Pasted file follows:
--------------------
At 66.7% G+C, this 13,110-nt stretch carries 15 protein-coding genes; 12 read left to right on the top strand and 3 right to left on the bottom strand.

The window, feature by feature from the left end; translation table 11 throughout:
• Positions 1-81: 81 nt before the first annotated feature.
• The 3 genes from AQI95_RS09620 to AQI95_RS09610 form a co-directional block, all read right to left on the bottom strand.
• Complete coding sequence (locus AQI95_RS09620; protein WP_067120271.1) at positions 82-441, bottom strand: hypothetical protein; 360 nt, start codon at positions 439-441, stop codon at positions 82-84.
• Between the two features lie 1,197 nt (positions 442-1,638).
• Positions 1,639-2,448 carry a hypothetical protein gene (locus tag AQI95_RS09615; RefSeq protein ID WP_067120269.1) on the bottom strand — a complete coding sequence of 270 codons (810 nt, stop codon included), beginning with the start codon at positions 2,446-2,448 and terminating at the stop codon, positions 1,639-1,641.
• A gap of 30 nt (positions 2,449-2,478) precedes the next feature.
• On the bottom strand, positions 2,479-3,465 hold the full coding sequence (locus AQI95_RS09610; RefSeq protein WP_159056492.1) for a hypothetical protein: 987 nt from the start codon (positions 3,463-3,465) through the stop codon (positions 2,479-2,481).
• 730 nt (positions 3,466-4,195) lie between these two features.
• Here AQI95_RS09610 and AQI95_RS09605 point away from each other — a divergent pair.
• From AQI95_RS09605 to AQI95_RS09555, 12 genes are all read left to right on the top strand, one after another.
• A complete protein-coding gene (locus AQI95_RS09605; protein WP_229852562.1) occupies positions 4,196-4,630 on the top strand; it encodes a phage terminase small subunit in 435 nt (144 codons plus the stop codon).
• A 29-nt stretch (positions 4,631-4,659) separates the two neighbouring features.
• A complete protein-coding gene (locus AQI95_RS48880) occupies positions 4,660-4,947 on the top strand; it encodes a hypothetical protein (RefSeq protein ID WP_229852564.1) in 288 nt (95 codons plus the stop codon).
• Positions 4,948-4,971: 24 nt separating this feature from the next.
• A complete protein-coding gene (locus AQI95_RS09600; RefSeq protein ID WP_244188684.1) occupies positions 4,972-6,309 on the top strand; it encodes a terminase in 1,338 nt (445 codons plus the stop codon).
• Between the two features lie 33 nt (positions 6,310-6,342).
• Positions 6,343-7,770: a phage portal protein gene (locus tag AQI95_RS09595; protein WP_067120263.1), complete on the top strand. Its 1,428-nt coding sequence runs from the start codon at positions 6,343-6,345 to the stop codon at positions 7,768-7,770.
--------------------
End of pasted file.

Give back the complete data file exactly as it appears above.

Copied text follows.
At 66.7% G+C, this 13,110-nt stretch carries 15 protein-coding genes; 12 read left to right on the top strand and 3 right to left on the bottom strand.

The window, feature by feature from the left end; translation table 11 throughout:
• Positions 1-81: 81 nt before the first annotated feature.
• The 3 genes from AQI95_RS09620 to AQI95_RS09610 form a co-directional block, all read right to left on the bottom strand.
• Complete coding sequence (locus AQI95_RS09620; protein WP_067120271.1) at positions 82-441, bottom strand: hypothetical protein; 360 nt, start codon at positions 439-441, stop codon at positions 82-84.
• Between the two features lie 1,197 nt (positions 442-1,638).
• Positions 1,639-2,448 carry a hypothetical protein gene (locus tag AQI95_RS09615; RefSeq protein ID WP_067120269.1) on the bottom strand — a complete coding sequence of 270 codons (810 nt, stop codon included), beginning with the start codon at positions 2,446-2,448 and terminating at the stop codon, positions 1,639-1,641.
• A gap of 30 nt (positions 2,449-2,478) precedes the next feature.
• On the bottom strand, positions 2,479-3,465 hold the full coding sequence (locus AQI95_RS09610; RefSeq protein WP_159056492.1) for a hypothetical protein: 987 nt from the start codon (positions 3,463-3,465) through the stop codon (positions 2,479-2,481).
• 730 nt (positions 3,466-4,195) lie between these two features.
• Here AQI95_RS09610 and AQI95_RS09605 point away from each other — a divergent pair.
• From AQI95_RS09605 to AQI95_RS09555, 12 genes are all read left to right on the top strand, one after another.
• A complete protein-coding gene (locus AQI95_RS09605; protein WP_229852562.1) occupies positions 4,196-4,630 on the top strand; it encodes a phage terminase small subunit in 435 nt (144 codons plus the stop codon).
• A 29-nt stretch (positions 4,631-4,659) separates the two neighbouring features.
• A complete protein-coding gene (locus AQI95_RS48880) occupies positions 4,660-4,947 on the top strand; it encodes a hypothetical protein (RefSeq protein ID WP_229852564.1) in 288 nt (95 codons plus the stop codon).
• Positions 4,948-4,971: 24 nt separating this feature from the next.
• A complete protein-coding gene (locus AQI95_RS09600; RefSeq protein ID WP_244188684.1) occupies positions 4,972-6,309 on the top strand; it encodes a terminase in 1,338 nt (445 codons plus the stop codon).
• Between the two features lie 33 nt (positions 6,310-6,342).
• Positions 6,343-7,770: a phage portal protein gene (locus tag AQI95_RS09595; protein WP_067120263.1), complete on the top strand. Its 1,428-nt coding sequence runs from the start codon at positions 6,343-6,345 to the stop codon at positions 7,768-7,770.